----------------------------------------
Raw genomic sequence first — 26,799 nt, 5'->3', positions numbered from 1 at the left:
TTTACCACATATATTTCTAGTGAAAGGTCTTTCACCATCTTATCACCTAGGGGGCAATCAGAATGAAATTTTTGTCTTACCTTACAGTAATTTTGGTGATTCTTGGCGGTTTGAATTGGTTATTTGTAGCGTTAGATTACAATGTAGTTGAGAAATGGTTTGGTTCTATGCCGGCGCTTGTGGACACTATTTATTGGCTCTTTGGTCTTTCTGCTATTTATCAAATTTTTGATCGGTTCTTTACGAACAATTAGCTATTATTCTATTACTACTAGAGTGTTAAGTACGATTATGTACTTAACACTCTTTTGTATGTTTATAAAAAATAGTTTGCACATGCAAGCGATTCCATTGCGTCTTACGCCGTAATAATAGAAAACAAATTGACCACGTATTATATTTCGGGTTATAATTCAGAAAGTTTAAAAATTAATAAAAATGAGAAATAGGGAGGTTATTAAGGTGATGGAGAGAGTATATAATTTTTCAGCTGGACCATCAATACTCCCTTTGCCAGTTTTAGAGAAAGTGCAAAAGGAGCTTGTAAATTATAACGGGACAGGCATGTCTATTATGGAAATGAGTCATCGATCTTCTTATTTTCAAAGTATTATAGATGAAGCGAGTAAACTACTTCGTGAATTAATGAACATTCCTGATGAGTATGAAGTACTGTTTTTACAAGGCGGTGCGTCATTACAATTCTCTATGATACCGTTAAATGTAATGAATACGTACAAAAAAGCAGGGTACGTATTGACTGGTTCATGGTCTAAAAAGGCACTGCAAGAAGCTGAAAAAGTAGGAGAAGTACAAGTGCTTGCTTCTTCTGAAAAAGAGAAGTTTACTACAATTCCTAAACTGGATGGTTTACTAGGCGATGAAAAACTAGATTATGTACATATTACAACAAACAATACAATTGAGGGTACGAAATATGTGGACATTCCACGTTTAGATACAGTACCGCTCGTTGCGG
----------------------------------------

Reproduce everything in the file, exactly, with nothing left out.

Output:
Raw genomic sequence first — 26,799 nt, 5'->3', positions numbered from 1 at the left:
TTTACCACATATATTTCTAGTGAAAGGTCTTTCACCATCTTATCACCTAGGGGGCAATCAGAATGAAATTTTTGTCTTACCTTACAGTAATTTTGGTGATTCTTGGCGGTTTGAATTGGTTATTTGTAGCGTTAGATTACAATGTAGTTGAGAAATGGTTTGGTTCTATGCCGGCGCTTGTGGACACTATTTATTGGCTCTTTGGTCTTTCTGCTATTTATCAAATTTTTGATCGGTTCTTTACGAACAATTAGCTATTATTCTATTACTACTAGAGTGTTAAGTACGATTATGTACTTAACACTCTTTTGTATGTTTATAAAAAATAGTTTGCACATGCAAGCGATTCCATTGCGTCTTACGCCGTAATAATAGAAAACAAATTGACCACGTATTATATTTCGGGTTATAATTCAGAAAGTTTAAAAATTAATAAAAATGAGAAATAGGGAGGTTATTAAGGTGATGGAGAGAGTATATAATTTTTCAGCTGGACCATCAATACTCCCTTTGCCAGTTTTAGAGAAAGTGCAAAAGGAGCTTGTAAATTATAACGGGACAGGCATGTCTATTATGGAAATGAGTCATCGATCTTCTTATTTTCAAAGTATTATAGATGAAGCGAGTAAACTACTTCGTGAATTAATGAACATTCCTGATGAGTATGAAGTACTGTTTTTACAAGGCGGTGCGTCATTACAATTCTCTATGATACCGTTAAATGTAATGAATACGTACAAAAAAGCAGGGTACGTATTGACTGGTTCATGGTCTAAAAAGGCACTGCAAGAAGCTGAAAAAGTAGGAGAAGTACAAGTGCTTGCTTCTTCTGAAAAAGAGAAGTTTACTACAATTCCTAAACTGGATGGTTTACTAGGCGATGAAAAACTAGATTATGTACATATTACAACAAACAATACAATTGAGGGTACGAAATATGTGGACATTCCACGTTTAGATACAGTACCGCTCGTTGCGG